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POE::Component::Pool::DBI - Simplified DBI access through a pooled resource.


use POE qw( Component::Pool::DBI );

     inline_states => {
         _start => sub {
             my ($kernel, $heap) = @_[ KERNEL, HEAP ];
             my $dbpool = POE::Component::Pool::DBI->new(
                 connections     => 10,
                 dsn             => "DBI:mysql:database=test",
                 username        => "username",
                 password        => "password"
             # Outstanding queries keep the calling session alive.
                 callback => "handle_result",
                 query    => "select foo from bar where foo = ?",
                 params   => [ "foo" ],
                 userdata => "example"

             $heap->{dbpool} = $dbpool;
         handle_result => sub {
             my ($kernel, $heap, $results, $userdata) = 
                 @_[ KERNEL, HEAP, ARG0, ARG1 ];
             # Will be an arrayref of hashrefs.
             for my $record (@$results) {
                 print $record->{foo};
             my $dbpool = $heap->{dbpool};
             # Queries which do not return data should use the do method.
             # If no callback is supplied, no callback happens.  This is
             # suitable for queries where the result is not necessarily
             # important.
                 query => "INSERT INTO results (query, count) VALUES (?,?)",
                 args  => [ $udata, @$results ],
             # Ask for a clean shutdown.


This component provides a threadpool-backed DBI connection pool. It's fairly well optimized for high throughput (particularly insert) servers which rely on a relational database. It enables pooled connectivity by being implemented upon a limited-availability thread pool, with each thread maintaining a connection. It uses an asyncronous queue for allowing excess queries to 'stack up', in order to enable availability.


Why yet *another* DBI interface for POE? There are already about 6. But in looking for a solution for a high availability UDP server I was unable to find one which managed pooling effectively, and I always thought this would be a reasonable application of the partner component, POE::Component::Pool::Thread.



The size, in number of threads and connections, of the resource pool.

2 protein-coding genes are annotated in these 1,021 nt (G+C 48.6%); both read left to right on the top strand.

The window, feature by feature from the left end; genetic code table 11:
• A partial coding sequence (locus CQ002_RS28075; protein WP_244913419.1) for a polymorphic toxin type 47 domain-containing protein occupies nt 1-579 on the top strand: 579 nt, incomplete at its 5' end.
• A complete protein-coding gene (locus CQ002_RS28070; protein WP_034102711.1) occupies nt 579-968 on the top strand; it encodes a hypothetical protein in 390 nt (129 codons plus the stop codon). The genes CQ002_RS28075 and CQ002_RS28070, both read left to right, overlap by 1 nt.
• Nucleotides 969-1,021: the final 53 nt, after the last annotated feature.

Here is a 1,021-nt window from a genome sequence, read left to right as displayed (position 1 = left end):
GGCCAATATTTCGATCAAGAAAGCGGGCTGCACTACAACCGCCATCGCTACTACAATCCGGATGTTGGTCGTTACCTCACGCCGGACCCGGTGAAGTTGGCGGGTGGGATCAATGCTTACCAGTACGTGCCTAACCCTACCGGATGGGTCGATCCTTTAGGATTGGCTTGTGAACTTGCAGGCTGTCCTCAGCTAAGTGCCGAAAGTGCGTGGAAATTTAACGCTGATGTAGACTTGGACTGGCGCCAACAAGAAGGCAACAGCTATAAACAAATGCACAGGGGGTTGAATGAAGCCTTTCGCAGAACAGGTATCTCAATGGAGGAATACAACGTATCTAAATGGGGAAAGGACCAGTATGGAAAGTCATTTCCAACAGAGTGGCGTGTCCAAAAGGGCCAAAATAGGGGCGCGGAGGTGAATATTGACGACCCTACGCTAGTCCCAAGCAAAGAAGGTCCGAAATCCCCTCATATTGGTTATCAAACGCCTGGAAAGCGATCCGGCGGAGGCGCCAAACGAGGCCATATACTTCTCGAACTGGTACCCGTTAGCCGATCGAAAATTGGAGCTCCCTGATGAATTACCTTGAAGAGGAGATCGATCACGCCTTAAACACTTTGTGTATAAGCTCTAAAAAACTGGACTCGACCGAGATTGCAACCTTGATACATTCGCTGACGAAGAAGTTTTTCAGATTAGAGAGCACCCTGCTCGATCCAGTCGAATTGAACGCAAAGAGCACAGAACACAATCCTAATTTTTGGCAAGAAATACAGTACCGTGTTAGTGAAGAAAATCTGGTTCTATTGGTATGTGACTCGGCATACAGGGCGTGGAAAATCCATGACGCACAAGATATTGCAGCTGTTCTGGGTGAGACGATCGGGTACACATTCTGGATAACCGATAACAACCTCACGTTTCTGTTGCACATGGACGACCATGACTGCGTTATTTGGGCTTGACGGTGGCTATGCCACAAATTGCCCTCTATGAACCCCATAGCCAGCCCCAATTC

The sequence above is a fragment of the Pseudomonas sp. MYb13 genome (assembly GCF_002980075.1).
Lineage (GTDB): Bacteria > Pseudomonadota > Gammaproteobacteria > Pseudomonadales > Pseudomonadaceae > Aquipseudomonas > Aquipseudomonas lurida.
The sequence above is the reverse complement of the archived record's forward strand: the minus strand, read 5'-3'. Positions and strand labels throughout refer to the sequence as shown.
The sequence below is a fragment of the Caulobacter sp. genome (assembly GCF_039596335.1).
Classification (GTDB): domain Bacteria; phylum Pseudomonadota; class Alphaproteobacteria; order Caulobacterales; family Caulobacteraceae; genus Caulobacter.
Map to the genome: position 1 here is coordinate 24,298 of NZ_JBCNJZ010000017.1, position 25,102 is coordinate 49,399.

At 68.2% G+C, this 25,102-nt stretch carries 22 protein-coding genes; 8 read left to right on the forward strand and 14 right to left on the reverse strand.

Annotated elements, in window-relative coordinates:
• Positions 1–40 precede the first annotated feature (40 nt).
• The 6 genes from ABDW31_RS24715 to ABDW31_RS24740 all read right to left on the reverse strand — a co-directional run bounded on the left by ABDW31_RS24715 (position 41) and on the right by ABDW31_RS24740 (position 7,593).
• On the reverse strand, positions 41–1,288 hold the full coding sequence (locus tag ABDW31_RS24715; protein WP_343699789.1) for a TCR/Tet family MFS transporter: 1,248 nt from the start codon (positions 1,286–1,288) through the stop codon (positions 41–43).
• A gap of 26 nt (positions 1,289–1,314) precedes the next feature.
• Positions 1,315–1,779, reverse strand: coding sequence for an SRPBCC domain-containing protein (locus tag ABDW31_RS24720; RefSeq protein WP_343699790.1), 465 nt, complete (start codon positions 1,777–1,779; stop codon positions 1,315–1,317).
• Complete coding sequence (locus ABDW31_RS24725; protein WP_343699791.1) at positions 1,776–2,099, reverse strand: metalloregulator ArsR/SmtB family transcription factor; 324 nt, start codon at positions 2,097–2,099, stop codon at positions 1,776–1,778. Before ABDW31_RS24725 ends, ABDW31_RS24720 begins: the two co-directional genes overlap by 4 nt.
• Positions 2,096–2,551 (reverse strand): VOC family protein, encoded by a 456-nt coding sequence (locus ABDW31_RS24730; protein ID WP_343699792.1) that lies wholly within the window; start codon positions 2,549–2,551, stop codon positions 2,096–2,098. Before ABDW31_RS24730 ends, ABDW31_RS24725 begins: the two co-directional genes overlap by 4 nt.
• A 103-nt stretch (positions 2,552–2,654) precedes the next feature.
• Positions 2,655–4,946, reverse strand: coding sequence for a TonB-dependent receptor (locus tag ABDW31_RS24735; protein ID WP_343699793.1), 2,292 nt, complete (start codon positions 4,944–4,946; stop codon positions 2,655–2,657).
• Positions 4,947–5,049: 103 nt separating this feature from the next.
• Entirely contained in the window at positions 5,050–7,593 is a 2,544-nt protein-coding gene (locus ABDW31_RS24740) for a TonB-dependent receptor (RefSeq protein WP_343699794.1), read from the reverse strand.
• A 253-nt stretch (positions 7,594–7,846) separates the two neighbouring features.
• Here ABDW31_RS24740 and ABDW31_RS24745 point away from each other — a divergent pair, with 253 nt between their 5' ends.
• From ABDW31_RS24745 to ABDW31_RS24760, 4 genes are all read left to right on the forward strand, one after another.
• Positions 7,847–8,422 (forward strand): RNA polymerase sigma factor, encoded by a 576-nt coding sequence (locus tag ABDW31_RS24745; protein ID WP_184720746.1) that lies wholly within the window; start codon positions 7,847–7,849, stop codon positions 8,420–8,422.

The database service name, as per the DBI->connect method.


The username on the database (DBI->connect).


The password on the database (DBI->connect).



The query method enqueues a query to be run by the job pool. The preparation of the query will be cached, so it's suggested you use placeholders to ensure the fastest response times and to avoid leaking statements.


The query argument holds the SQL or PL/SQL statement to execute. The statement will be invoked immediately, but it will be cached within the connection (see DBI prepare_cached).


The arguments to provide to DBI's execute method (see DBI).


The state to invoke wihen the operation is complete. The state will be provided with the results of the query (if applicable), as an array of hashref (faciliated by DBI's fetchall_arrayref({})) assuming your driver supports this functionality (most do).


Assuming a callback has been provided, this data will be provided to the callback. This data is cached within the controlling session, and is not "available" from inside the job threads. It needs not be shared in any way.


The do operation will invoke a query, but forgo attempting to fetch any results from the query. This method should be used for statements which do not return result sets, such as INSERT or UPDATE statements on most databases. This operation accepts the same arguments as the query method, which are documented above.


The shutdown operation piggybacks off of POE::Component::Pool::Thread (the PoCo:P:T session is used as the management session for this component). It simply asks all the threads to shut down.


  • This component intentionally doesn't allow fine graned control over prepared statement objects.

  • Some types of data sharing in ithreads have been known to leak,

  • My tests have shown this component, as well as POE::Component::Pool::Thread, does not work with the forks pragma.

  • This module doesn't particularly support transactional operations.


Scott S. McCoy (